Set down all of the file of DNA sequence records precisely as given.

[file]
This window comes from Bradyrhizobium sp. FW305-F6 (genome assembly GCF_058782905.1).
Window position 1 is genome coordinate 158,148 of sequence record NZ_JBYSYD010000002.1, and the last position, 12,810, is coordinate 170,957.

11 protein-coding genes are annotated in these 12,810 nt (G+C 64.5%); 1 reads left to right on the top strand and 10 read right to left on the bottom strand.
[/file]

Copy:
This window comes from Bradyrhizobium sp. FW305-F6 (genome assembly GCF_058782905.1).
Window position 1 is genome coordinate 158,148 of sequence record NZ_JBYSYD010000002.1, and the last position, 12,810, is coordinate 170,957.

11 protein-coding genes are annotated in these 12,810 nt (G+C 64.5%); 1 reads left to right on the top strand and 10 read right to left on the bottom strand.